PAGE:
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Spaniards' holiday blues

Spaniards' holiday blues
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Many Spaniards this summer have not made their usual sort of holiday plans. Economic doubts have brought a dramatic drop in hotel reservations, notably in the north and the interior.

Hotels are also worried that Madrid might raise value-added tax to 18 percent from 8 percent.

The drop in demand is clearly from Spanish national consumers.

The country’s leading hotel association said domestic bookings are down 30 percent year on year – in an industry that accounts for more than 10 percent of Spanish GDP.

The economic boom years in Spain let more and more families look forward to vacations. But the risk of not having a job is making many think twice about spending over the summer.

Francisca Cuccovilo Martinez, a school teacher married to a car factory worker, is not taking anything for granted.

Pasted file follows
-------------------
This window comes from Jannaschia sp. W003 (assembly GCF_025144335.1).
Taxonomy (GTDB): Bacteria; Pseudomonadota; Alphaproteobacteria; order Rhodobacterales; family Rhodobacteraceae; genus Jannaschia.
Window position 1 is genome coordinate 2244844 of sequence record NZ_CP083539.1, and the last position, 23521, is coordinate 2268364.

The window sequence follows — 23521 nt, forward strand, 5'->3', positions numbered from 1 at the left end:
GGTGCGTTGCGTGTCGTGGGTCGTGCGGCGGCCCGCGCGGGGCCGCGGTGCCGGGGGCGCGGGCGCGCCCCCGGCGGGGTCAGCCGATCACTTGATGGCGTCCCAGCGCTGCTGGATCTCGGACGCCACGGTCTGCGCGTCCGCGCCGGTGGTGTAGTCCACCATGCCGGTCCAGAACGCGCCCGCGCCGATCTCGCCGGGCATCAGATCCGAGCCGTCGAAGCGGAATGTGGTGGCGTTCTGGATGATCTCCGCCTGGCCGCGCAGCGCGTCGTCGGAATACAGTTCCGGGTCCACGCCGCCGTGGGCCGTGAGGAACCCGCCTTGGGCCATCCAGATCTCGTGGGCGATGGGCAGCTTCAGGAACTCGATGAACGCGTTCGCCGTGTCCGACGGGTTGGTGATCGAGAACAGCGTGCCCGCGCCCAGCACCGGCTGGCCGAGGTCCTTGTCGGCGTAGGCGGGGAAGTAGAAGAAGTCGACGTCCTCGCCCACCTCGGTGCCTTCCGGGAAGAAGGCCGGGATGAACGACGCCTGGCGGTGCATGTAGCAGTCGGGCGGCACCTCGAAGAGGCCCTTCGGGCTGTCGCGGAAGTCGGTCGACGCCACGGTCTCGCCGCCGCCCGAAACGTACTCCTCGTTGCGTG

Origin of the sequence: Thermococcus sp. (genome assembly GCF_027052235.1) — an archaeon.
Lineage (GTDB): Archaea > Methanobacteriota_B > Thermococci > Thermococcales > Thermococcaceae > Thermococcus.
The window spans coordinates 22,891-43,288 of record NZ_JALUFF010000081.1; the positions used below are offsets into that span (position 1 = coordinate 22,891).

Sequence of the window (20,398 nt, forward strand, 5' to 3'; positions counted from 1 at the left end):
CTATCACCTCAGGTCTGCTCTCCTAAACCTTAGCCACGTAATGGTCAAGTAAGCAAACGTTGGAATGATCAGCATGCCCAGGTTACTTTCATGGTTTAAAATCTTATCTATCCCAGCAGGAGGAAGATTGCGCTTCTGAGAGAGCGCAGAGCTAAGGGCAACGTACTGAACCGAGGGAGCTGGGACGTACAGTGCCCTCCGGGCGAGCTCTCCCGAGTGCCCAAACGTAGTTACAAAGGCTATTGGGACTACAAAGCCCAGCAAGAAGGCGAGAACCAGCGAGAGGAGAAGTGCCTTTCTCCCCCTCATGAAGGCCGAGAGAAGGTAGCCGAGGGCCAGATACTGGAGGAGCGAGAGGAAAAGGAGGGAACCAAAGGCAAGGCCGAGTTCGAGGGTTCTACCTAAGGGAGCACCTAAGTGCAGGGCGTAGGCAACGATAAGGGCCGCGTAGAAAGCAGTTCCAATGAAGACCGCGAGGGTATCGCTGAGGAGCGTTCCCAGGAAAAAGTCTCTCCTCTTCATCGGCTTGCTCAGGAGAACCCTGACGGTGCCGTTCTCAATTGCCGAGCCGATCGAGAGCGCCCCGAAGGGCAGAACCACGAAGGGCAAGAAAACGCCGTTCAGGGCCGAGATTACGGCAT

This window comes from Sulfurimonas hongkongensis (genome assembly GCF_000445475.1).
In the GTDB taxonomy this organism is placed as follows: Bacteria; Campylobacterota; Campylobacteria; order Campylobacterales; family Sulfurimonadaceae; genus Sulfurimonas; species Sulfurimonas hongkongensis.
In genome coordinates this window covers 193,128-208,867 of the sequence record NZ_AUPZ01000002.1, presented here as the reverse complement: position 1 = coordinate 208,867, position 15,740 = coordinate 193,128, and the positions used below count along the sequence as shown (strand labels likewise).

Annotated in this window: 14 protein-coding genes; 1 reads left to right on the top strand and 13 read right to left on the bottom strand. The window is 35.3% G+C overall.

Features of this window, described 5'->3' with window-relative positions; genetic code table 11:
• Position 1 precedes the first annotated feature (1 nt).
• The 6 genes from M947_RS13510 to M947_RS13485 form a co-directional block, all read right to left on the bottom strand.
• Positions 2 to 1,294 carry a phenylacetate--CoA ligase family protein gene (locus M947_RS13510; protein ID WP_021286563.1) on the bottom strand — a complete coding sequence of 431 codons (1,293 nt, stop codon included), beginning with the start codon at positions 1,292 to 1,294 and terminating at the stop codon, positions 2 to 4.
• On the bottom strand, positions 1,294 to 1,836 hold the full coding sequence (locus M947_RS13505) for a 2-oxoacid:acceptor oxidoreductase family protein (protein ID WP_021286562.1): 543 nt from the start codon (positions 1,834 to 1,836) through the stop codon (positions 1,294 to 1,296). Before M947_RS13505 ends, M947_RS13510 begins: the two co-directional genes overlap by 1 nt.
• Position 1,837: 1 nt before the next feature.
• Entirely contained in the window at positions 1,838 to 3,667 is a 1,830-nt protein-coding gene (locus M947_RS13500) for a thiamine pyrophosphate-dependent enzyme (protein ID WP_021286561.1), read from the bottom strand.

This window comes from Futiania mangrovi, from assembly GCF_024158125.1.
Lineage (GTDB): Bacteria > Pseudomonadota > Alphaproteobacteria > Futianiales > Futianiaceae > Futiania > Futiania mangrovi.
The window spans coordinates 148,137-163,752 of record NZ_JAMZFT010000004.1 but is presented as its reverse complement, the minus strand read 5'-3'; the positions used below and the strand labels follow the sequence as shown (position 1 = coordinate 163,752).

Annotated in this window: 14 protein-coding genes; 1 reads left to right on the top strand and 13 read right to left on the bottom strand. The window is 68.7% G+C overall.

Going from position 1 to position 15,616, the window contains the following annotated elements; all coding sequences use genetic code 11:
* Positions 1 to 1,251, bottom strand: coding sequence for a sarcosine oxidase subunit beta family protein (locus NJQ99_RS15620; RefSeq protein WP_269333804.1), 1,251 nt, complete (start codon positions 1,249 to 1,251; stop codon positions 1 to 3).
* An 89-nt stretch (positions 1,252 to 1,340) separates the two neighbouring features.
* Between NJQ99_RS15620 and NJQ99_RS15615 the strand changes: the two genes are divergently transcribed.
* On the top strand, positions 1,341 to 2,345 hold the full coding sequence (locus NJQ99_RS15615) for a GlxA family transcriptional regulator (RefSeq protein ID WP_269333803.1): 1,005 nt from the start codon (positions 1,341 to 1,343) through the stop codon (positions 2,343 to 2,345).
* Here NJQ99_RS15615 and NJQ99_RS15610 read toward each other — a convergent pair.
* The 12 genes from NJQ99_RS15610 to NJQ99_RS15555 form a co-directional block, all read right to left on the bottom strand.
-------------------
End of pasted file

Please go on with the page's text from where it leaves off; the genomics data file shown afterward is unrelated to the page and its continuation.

Francisca said: “On July 31, my contract ends. We used to have these automatically renewed. This year we don’t know what is going to happen. If I do manage to hold on to my job, the conditions will be worse. We both decided not to take holidays.”

Eduardo’s contract ends in August, and he is afraid he will then stay unemployed. Any fiesta reputation for growing swathes of middle-income Spaniards has become a thing of the past.

Eduardo said: “We just can’t spend money that tomorrow we might not have. Taking out a bank loan to go on holidays is crazy. We prefer to stay at home, to survive.”

Spanish unemployment this spring had risen to around 25 percent. Five years ago it was around eight percent. Now an estimated 1.7 million families have no breadwinner.

The Chief Economics Editor at the Barcelona-based La Vanguardia newspaper, Jordi Goula, said: “A recent survey indicates that 70 percent of Spaniards are afraid they’ll lose their jobs in the next six months. It’s normal that people start holding onto their spending money. I think we are in the 14th consecutive quarter of declining consumer spending.”

Spanish tourism benefited last year from increased numbers of foreign holiday makers avoiding troubles in northern Africa, but so far this year growth has lagged behind other countries.